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'We were caught when we were trying to get our act together' says manager of 'Inadequate' home care agency

05-Aug-16
Article By: Angeline Albert, News Editor

A home care manager has said the Inadequate rating received from care inspectors doesn't reflect the good work done to improve the service.

First Choice Home Care & Employment Services Ltd – Hackney, which cares for 429 people in the London boroughs of Hackney and Camden, was rated Inadequate following a visit by Care Quality Commission (CQC) inspectors in May and June.

In its 4 August report, CQC inspectors said: 'Calls were not being monitored and there was no effective system to make sure people had their visits on time.'

Inspectors said regular care workers had been described as kind and caring ‘however, when replacement care workers were used people were not happy as late and missed visits became more of a problem.”

Late and missed visits

One person told inspectors: "Lateness is always a problem and sometimes there are no visits at all. If they don't turn up I can't take my medicines."

'Staff did not always treat people with respect and were not always attentive to people's needs', the report said.

The regulator's inspectors heard 'a number of negative comments where people did not feel safe.' 'One person told us that they did not feel safe when they were being moved as the care workers did not know how to use the equipment properly.'

The agency was noted to have staff working at the service 'without the knowledge and skills to provide people with safe care and treatment.'

The CQC report said 'Care plans lacked detailed information, were incomplete, not specific to people's needs and in some cases, not in place.'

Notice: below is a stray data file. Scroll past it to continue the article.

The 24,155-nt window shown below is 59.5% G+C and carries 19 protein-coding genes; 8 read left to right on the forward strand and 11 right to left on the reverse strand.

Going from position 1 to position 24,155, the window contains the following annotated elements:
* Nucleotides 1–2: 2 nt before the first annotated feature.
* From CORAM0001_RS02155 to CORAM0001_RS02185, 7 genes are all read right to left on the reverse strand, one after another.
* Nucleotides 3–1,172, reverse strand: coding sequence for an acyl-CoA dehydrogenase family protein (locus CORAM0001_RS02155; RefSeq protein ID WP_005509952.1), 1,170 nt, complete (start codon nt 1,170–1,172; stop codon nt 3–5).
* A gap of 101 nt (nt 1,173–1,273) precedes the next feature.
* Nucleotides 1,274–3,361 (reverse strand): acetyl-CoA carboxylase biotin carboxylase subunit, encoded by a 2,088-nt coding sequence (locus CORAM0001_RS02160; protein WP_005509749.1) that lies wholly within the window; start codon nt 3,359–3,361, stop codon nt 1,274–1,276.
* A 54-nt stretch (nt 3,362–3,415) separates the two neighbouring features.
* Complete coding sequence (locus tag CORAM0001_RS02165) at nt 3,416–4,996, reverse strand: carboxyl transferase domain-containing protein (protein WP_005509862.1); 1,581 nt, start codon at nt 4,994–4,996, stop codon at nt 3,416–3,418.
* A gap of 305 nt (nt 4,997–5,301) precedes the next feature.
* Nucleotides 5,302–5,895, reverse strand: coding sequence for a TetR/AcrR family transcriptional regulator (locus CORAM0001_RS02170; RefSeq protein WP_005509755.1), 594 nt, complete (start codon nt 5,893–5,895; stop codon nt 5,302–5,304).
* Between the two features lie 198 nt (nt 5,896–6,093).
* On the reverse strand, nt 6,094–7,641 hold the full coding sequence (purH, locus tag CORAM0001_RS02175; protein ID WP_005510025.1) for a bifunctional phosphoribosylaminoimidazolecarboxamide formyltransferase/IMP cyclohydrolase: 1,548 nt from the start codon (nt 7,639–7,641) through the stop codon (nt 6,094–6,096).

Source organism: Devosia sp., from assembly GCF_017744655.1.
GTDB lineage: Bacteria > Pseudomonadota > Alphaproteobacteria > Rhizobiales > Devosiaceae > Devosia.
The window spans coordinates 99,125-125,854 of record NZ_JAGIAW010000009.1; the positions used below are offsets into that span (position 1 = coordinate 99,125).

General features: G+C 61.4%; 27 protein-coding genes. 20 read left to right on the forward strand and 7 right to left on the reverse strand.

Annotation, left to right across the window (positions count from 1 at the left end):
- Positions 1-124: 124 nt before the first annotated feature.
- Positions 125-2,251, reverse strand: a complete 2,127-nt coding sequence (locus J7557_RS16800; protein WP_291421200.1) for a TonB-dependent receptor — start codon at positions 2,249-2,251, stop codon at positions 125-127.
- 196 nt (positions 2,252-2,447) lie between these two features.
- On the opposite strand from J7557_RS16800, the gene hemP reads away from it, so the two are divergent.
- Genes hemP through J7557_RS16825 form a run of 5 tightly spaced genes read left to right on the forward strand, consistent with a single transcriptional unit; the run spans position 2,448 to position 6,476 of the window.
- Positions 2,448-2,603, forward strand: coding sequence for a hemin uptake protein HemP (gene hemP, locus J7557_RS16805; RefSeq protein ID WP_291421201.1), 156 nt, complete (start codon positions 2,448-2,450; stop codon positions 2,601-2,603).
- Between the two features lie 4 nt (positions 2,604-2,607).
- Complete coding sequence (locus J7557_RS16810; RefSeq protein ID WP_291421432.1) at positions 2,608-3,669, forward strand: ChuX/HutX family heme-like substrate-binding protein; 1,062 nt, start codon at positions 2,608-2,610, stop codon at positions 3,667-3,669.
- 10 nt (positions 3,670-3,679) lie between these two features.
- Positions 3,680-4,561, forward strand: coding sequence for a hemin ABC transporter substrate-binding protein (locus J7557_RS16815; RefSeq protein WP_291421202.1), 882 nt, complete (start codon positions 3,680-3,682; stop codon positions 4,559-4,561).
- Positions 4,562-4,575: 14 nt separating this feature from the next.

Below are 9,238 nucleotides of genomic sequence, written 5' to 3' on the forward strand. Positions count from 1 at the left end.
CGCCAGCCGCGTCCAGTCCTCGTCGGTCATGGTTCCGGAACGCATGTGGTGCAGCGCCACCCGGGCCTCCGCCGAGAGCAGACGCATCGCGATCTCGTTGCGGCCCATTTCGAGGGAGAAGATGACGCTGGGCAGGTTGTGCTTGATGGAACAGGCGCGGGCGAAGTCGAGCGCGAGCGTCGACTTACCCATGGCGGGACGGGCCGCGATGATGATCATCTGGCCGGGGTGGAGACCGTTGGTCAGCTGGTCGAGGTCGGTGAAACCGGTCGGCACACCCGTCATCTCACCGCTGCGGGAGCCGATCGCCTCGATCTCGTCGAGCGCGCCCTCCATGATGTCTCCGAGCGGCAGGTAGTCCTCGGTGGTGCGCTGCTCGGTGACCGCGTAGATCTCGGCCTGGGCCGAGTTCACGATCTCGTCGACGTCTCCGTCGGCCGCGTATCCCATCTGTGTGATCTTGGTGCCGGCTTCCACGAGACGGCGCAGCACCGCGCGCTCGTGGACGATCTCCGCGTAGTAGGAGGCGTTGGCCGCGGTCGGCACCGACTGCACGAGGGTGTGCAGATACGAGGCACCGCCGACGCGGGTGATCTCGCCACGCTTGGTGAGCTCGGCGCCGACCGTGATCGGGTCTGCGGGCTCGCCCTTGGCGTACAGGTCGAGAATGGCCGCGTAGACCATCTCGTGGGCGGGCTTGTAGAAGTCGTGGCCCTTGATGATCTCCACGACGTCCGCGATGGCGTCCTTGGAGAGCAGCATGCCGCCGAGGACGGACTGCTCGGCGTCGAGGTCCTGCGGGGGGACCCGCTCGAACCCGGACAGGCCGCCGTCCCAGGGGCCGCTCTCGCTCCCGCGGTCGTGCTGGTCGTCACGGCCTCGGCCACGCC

Inspectors also reported: 'We saw records relating to five incidents involving eight care workers where disciplinary procedures were not being followed as care workers who had been suspended following safeguarding concerns were still actively working with other service users.'

The care watchdog reported the risk assessment for one person with a cognitive difficulties and a history of wandering stated that there were no risks to their safety. Their care package included a night time visit to check they had not left the house but no management plan in place to advise staff about what to do if the people was not at home.

New manager appointed

“We were caught when we were trying to put our act together” said Festus Kipkebut, the business development manager at the home care agency.

Inspectors noted in their report that a new manager was put in post for two weeks before the inspection. Mr Kipkebut said the agency began rooting out care quality issues when complaints reached the firm between February and April. This led to the previous manager being challenged and a new manager appointed.

The new manager Paul Massaquoi was appointed along with branch home care manager Julie Curry to oversee quality assurance and come up with an ‘action plan’.

Mr Kipkebut part of the firm’s action plan included refresher training on time keeping and record keeping and expects inspectors will see a transformed service when they visit.

In a statement the home care group First Choice Homecare said: 'We have been working very hard and very closely with our partners in CQC, London Borough of Hackney and London Borough of Camden since the inspection took place in May to ensure the quality of care is of the highest possible standard.

'We have been implementing a comprehensive action plan and have been updating our partners; the CQC, London Boroughs of Camden and Hackney of the ongoing improvements. These are aimed to deliver consistent quality in the long term.

'We are determined to ensure that the improvement plans we have put in place would enable us achieve a successful re-inspection in due course.

'Our present focus is to continue to improve the services with appropriate guidance and support.'

Debbie Ivanova, deputy chief inspector of adult social care, said: “People who use domiciliary care services rely on their carers to support them with their daily lives. They are entitled to services which provide safe, effective, compassionate and high quality care.

“We expect providers whose services have been rated Inadequate to make significant improvements within six months. If not enough improvement is made within this time frame we will take action in line with our enforcement procedures to begin the process of cancelling their registration - in effect preventing the provider from operating this service.”

To read the report visit: www.cqc.org.uk/location/1-120360399

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